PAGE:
This book is not for a complete beginner. It’s meant for a fairly experienced WordPress developer who wants to build something unique on top of WordPress. This could be a custom news site, or a social network, or a Reddit clone, or a web game store.
Exercises in this book teach you how to build features but don’t force you down one single path. You can apply these lessons to any project you build and there’s really no end to the possibilities.
Just make sure you already feel comfortable coding in WordPress before you pick this up.
Anyone looking for a quick and dirty intro to WordPress theme development will enjoy Building WordPress Themes from Scratch.
The book is pretty short and easy to grasp. The author does assume some development knowledge, mostly on the frontend in HTML/CSS but also a bit of PHP. Each chapter delves into a deeper topic related to theming from the individual theme files to custom post types and theme-based plugin development.
I am a tad disappointed with the length of this book. It’s only about 150 pages and unfortunately there are better books that offer greater detail when it comes to theming.
What this book does offer is a quick intro to theming for someone who has never done it before.
It’s not comprehensive but it covers everything you need to know when building a custom theme. And for the price it’s a pretty sweet deal.
When you’re ready to move into advanced webapps on WordPress then you’ll absolutely want a copy of this book. WordPress Web Application Development teaches you how to build webapp functionality on top of the WordPress core.
Some topics include custom user roles, permissions, custom profile pages, customizing database tables, building a template loader, customizing the admin toolbar and working with open source JS/PHP libraries.
The book spans 430 pages and it’s truly a monster resource. You should have some experience developing WordPress themes before working through these lessons. But by the end you’ll feel extremely comfortable building secure & scalable webapps on a WordPress foundation.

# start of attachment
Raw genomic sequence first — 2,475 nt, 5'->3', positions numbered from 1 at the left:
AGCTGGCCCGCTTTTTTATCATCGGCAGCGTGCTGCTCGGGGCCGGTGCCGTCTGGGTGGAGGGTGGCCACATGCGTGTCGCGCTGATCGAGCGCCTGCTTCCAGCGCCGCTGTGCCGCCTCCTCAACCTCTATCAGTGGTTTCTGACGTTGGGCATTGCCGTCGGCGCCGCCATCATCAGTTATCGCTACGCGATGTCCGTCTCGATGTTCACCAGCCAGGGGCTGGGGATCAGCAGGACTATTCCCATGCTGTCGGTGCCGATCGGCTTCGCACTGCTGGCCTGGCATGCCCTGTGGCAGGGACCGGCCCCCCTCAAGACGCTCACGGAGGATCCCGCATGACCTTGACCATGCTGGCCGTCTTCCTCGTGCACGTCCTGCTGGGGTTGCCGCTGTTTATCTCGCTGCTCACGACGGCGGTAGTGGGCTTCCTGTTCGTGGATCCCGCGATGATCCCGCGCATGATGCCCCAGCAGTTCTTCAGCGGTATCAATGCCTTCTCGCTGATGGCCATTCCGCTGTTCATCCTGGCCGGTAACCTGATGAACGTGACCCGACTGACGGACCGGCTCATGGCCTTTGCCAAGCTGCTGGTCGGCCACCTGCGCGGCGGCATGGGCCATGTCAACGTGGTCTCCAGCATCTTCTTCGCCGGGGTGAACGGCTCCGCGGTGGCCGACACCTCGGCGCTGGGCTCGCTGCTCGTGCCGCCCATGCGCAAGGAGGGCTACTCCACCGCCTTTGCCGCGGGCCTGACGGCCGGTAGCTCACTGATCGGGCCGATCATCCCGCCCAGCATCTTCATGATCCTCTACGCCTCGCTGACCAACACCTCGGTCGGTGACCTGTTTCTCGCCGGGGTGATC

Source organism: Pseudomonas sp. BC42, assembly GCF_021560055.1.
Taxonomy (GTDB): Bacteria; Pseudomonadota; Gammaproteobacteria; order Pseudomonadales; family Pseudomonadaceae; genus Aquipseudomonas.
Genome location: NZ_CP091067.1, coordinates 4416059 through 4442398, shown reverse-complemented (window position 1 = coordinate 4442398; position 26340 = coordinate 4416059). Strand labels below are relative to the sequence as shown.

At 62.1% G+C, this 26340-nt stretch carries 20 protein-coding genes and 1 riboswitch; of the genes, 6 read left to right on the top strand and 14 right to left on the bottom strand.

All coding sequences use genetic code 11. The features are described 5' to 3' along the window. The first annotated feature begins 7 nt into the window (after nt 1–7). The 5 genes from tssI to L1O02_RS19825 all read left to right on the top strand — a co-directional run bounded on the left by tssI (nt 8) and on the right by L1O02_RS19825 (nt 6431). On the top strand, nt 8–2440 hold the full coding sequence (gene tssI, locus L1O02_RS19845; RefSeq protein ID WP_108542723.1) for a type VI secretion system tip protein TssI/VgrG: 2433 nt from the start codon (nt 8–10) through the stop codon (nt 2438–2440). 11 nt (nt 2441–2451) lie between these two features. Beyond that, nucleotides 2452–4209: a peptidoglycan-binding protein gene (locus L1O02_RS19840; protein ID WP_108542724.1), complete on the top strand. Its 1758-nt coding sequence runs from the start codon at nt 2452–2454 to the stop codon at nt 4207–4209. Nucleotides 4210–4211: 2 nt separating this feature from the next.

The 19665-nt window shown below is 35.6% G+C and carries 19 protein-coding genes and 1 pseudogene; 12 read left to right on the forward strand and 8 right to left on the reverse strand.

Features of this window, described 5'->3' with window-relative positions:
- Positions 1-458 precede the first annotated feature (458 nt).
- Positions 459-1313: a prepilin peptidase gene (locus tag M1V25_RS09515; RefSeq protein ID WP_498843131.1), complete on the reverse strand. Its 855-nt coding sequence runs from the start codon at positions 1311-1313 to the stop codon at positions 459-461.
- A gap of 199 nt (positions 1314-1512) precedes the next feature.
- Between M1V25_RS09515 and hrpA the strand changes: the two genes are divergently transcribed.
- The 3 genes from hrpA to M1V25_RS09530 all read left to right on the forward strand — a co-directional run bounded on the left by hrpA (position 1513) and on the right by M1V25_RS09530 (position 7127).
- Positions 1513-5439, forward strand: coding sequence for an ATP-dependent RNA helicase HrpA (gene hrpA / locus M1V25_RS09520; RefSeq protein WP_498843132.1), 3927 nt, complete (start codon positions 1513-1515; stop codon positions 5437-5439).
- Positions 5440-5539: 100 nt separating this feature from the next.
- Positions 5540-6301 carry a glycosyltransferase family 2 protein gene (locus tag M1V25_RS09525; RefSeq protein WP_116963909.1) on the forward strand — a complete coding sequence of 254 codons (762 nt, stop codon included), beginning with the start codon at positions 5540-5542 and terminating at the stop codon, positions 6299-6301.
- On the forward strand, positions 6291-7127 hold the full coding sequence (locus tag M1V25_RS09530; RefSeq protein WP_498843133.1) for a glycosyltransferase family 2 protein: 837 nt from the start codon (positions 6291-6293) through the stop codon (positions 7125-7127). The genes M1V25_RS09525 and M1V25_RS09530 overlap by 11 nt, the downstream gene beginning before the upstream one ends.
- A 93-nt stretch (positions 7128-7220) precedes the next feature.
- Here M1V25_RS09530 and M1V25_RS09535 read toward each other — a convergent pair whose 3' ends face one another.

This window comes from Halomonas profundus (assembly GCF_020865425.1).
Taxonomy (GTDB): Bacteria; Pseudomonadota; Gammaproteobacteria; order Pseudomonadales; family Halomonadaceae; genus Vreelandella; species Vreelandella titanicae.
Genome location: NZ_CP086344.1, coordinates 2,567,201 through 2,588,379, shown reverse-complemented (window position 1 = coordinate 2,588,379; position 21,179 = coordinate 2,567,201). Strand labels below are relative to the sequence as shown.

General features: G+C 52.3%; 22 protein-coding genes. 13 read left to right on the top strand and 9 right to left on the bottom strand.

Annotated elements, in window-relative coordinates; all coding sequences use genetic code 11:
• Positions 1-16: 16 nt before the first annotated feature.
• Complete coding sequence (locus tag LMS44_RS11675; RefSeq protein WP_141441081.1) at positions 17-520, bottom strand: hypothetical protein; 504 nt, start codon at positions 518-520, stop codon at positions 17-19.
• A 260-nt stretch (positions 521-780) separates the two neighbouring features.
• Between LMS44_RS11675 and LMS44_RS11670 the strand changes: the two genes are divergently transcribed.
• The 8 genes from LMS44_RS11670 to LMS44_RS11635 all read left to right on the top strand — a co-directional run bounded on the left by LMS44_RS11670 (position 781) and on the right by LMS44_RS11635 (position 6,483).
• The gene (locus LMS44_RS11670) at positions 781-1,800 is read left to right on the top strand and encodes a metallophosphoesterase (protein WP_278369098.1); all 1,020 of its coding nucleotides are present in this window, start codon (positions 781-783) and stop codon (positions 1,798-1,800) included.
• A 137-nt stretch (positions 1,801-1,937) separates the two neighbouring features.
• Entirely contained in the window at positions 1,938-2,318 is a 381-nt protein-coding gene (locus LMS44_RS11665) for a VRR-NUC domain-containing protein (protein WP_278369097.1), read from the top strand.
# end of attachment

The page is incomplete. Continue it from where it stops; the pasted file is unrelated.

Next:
Because WordPress is a publishing platform it can bloat quickly with lots of excess data. It’s not always the best choice for webapps like social networks, but if properly optimized you can get this to work by following the lessons in this book.
I’m a huge fan of cookbooks when done correctly. They can offer quick solutions to common problems and teach you a thing or two along the way.
In the WordPress Plugin Development Cookbook you get over 80 unique recipes for building custom plugins from scratch. You’ll learn how to add customization panels to the dashboard, how to build custom widgets, how to queue JS libraries attached to your plugin, and a whole lot more.
Custom post types and custom database tables are covered in great detail. This is truly the most advanced guide to extending your WP themes with internal or external plugins.
You’ll be using most of the same design patterns in all your plugins so the biggest factor is implementation. This cookbook teaches you how to properly structure, build, and organize your plugin code so that it’s secure and functions properly.
Custom development over WordPress is a surprisingly easy topic once you understand the basics. The tricky part is knowing where to get started and how to build custom themes properly from scratch.
If you’re willing to put in some elbow grease I’d recommend either WordPress Theme Design or Build Your Own Wicked WordPress Themes. Both are fantastic choices for beginners and they cover a lot of ground beyond just coding.
Many other books in this post go beyond the basics and they’re perfect for intermediate-to-advanced developers. But regardless of your experience there’s bound to be something in this post to help improve your WP development skills.